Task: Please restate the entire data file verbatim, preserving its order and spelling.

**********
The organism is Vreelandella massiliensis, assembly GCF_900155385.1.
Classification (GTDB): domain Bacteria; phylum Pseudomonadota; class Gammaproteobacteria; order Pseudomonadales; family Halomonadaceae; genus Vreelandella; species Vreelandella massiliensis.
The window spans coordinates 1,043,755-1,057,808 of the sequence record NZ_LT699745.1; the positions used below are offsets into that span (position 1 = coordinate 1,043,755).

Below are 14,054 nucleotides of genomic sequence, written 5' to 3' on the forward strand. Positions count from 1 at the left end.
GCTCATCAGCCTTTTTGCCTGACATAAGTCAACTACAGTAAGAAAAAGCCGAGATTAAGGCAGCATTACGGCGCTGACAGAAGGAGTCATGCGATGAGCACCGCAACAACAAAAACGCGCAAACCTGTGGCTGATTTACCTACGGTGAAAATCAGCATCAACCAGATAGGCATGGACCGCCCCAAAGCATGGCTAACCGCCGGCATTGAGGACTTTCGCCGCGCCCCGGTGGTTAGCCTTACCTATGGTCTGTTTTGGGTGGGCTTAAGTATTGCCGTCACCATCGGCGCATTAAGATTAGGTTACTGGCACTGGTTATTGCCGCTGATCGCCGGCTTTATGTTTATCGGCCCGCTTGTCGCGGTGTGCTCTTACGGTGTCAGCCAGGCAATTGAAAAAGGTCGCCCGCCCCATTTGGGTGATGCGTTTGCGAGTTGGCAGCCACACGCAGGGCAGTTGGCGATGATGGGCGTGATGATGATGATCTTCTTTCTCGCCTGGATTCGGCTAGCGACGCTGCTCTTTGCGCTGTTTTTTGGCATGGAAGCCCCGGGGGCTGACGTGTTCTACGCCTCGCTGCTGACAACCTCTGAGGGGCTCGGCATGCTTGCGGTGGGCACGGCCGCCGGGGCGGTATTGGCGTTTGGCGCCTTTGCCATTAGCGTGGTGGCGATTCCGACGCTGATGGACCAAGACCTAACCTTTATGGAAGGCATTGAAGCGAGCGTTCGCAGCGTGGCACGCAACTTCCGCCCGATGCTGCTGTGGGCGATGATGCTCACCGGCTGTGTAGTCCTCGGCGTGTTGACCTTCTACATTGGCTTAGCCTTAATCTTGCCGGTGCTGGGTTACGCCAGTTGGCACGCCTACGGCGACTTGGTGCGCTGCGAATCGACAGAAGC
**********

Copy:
The organism is Vreelandella massiliensis, assembly GCF_900155385.1.
Classification (GTDB): domain Bacteria; phylum Pseudomonadota; class Gammaproteobacteria; order Pseudomonadales; family Halomonadaceae; genus Vreelandella; species Vreelandella massiliensis.
The window spans coordinates 1,043,755-1,057,808 of the sequence record NZ_LT699745.1; the positions used below are offsets into that span (position 1 = coordinate 1,043,755).

Below are 14,054 nucleotides of genomic sequence, written 5' to 3' on the forward strand. Positions count from 1 at the left end.
GCTCATCAGCCTTTTTGCCTGACATAAGTCAACTACAGTAAGAAAAAGCCGAGATTAAGGCAGCATTACGGCGCTGACAGAAGGAGTCATGCGATGAGCACCGCAACAACAAAAACGCGCAAACCTGTGGCTGATTTACCTACGGTGAAAATCAGCATCAACCAGATAGGCATGGACCGCCCCAAAGCATGGCTAACCGCCGGCATTGAGGACTTTCGCCGCGCCCCGGTGGTTAGCCTTACCTATGGTCTGTTTTGGGTGGGCTTAAGTATTGCCGTCACCATCGGCGCATTAAGATTAGGTTACTGGCACTGGTTATTGCCGCTGATCGCCGGCTTTATGTTTATCGGCCCGCTTGTCGCGGTGTGCTCTTACGGTGTCAGCCAGGCAATTGAAAAAGGTCGCCCGCCCCATTTGGGTGATGCGTTTGCGAGTTGGCAGCCACACGCAGGGCAGTTGGCGATGATGGGCGTGATGATGATGATCTTCTTTCTCGCCTGGATTCGGCTAGCGACGCTGCTCTTTGCGCTGTTTTTTGGCATGGAAGCCCCGGGGGCTGACGTGTTCTACGCCTCGCTGCTGACAACCTCTGAGGGGCTCGGCATGCTTGCGGTGGGCACGGCCGCCGGGGCGGTATTGGCGTTTGGCGCCTTTGCCATTAGCGTGGTGGCGATTCCGACGCTGATGGACCAAGACCTAACCTTTATGGAAGGCATTGAAGCGAGCGTTCGCAGCGTGGCACGCAACTTCCGCCCGATGCTGCTGTGGGCGATGATGCTCACCGGCTGTGTAGTCCTCGGCGTGTTGACCTTCTACATTGGCTTAGCCTTAATCTTGCCGGTGCTGGGTTACGCCAGTTGGCACGCCTACGGCGACTTGGTGCGCTGCGAATCGACAGAAGC